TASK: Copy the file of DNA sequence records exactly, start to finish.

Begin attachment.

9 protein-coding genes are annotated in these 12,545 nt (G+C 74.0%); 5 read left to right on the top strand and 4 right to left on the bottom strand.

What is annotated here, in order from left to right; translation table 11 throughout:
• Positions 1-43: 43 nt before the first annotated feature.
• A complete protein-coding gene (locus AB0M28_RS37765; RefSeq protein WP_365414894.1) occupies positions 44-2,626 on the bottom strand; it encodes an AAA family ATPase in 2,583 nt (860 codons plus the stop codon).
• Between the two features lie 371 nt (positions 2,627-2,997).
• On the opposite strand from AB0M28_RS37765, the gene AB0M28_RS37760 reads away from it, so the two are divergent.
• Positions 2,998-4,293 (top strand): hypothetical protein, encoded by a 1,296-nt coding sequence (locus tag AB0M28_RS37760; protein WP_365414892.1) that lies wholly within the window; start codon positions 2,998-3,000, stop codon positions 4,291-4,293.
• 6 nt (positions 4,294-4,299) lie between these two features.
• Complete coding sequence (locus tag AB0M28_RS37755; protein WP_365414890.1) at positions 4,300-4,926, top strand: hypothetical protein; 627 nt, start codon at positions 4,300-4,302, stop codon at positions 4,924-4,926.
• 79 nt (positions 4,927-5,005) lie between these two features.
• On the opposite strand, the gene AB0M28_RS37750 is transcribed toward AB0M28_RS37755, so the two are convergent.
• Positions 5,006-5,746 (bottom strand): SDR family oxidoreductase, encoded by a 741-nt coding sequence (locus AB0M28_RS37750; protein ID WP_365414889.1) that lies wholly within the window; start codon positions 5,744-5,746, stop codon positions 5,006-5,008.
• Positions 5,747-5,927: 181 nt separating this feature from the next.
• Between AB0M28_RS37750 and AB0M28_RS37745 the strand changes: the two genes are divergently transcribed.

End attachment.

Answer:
9 protein-coding genes are annotated in these 12,545 nt (G+C 74.0%); 5 read left to right on the top strand and 4 right to left on the bottom strand.

What is annotated here, in order from left to right; translation table 11 throughout:
• Positions 1-43: 43 nt before the first annotated feature.
• A complete protein-coding gene (locus AB0M28_RS37765; RefSeq protein WP_365414894.1) occupies positions 44-2,626 on the bottom strand; it encodes an AAA family ATPase in 2,583 nt (860 codons plus the stop codon).
• Between the two features lie 371 nt (positions 2,627-2,997).
• On the opposite strand from AB0M28_RS37765, the gene AB0M28_RS37760 reads away from it, so the two are divergent.
• Positions 2,998-4,293 (top strand): hypothetical protein, encoded by a 1,296-nt coding sequence (locus tag AB0M28_RS37760; protein WP_365414892.1) that lies wholly within the window; start codon positions 2,998-3,000, stop codon positions 4,291-4,293.
• 6 nt (positions 4,294-4,299) lie between these two features.
• Complete coding sequence (locus tag AB0M28_RS37755; protein WP_365414890.1) at positions 4,300-4,926, top strand: hypothetical protein; 627 nt, start codon at positions 4,300-4,302, stop codon at positions 4,924-4,926.
• 79 nt (positions 4,927-5,005) lie between these two features.
• On the opposite strand, the gene AB0M28_RS37750 is transcribed toward AB0M28_RS37755, so the two are convergent.
• Positions 5,006-5,746 (bottom strand): SDR family oxidoreductase, encoded by a 741-nt coding sequence (locus AB0M28_RS37750; protein ID WP_365414889.1) that lies wholly within the window; start codon positions 5,744-5,746, stop codon positions 5,006-5,008.
• Positions 5,747-5,927: 181 nt separating this feature from the next.
• Between AB0M28_RS37750 and AB0M28_RS37745 the strand changes: the two genes are divergently transcribed.